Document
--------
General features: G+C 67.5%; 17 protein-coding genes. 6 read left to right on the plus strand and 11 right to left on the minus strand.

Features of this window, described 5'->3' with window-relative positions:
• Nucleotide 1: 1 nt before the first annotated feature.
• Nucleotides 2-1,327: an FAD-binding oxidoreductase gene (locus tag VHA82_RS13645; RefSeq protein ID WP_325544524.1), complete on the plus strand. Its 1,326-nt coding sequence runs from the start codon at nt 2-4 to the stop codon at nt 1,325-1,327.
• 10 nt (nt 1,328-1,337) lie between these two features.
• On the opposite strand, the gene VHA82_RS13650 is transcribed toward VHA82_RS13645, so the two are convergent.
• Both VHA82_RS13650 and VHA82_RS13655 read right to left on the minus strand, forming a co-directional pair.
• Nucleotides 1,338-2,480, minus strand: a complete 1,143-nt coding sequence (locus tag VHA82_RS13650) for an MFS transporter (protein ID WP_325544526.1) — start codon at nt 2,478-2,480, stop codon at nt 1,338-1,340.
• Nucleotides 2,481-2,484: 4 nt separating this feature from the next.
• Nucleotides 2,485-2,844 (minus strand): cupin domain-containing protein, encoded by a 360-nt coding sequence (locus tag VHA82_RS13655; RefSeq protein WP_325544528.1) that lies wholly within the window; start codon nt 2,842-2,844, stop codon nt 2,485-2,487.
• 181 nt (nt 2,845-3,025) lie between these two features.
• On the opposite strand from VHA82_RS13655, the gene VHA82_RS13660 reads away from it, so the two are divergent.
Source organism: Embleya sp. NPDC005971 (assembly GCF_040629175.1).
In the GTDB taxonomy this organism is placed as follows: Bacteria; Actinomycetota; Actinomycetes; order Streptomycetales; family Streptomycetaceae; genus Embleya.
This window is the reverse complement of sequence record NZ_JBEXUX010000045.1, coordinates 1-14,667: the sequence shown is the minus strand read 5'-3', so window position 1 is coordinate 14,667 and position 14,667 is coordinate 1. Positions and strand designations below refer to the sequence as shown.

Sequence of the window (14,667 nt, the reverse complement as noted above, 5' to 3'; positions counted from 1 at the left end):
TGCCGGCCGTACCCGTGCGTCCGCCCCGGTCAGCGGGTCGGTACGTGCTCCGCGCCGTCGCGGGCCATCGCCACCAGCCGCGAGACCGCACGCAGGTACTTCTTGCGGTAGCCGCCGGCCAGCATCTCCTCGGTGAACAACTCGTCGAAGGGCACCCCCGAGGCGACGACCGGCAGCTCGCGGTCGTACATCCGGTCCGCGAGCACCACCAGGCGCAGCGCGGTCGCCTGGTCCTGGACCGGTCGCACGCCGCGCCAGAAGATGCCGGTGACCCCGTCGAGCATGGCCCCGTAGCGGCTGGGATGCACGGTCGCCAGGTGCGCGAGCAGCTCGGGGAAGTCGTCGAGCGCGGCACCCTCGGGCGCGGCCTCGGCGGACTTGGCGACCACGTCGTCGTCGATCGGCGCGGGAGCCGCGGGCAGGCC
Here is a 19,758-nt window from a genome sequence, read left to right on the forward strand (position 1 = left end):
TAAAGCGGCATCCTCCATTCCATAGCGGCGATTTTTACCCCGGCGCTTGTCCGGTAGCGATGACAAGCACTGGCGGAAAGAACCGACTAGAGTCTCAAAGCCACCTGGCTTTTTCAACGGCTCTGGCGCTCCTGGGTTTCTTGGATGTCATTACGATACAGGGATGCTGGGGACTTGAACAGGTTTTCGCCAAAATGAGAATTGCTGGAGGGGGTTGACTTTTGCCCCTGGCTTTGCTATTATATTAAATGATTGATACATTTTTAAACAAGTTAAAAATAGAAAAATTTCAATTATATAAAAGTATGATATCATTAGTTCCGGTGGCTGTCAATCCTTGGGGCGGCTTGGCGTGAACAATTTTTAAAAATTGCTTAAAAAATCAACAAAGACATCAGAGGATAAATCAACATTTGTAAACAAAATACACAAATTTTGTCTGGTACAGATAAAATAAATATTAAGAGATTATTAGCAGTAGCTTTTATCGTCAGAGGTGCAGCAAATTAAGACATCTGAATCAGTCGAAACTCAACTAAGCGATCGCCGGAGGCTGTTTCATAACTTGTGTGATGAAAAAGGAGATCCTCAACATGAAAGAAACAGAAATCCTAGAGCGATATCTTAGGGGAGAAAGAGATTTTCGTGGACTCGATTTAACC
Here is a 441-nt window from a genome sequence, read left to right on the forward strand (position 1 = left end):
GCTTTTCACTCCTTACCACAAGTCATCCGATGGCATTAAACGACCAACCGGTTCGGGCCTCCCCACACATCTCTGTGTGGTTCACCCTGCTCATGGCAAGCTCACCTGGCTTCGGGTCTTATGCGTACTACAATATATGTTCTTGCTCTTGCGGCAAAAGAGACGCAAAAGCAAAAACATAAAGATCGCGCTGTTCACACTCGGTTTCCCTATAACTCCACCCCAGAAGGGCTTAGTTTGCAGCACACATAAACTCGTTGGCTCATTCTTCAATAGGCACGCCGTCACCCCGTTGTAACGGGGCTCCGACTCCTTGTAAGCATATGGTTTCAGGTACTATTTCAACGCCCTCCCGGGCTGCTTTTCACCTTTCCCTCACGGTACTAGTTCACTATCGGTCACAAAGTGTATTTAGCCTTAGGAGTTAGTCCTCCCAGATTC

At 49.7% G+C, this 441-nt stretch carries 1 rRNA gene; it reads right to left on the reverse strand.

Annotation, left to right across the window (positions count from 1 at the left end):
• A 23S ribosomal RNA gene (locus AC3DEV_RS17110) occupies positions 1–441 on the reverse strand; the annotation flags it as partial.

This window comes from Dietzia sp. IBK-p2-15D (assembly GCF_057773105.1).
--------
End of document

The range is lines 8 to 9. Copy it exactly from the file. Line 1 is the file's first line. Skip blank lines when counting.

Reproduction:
• Nucleotides 1,338-2,480, minus strand: a complete 1,143-nt coding sequence (locus tag VHA82_RS13650) for an MFS transporter (protein ID WP_325544526.1) — start codon at nt 2,478-2,480, stop codon at nt 1,338-1,340.
• Nucleotides 2,481-2,484: 4 nt separating this feature from the next.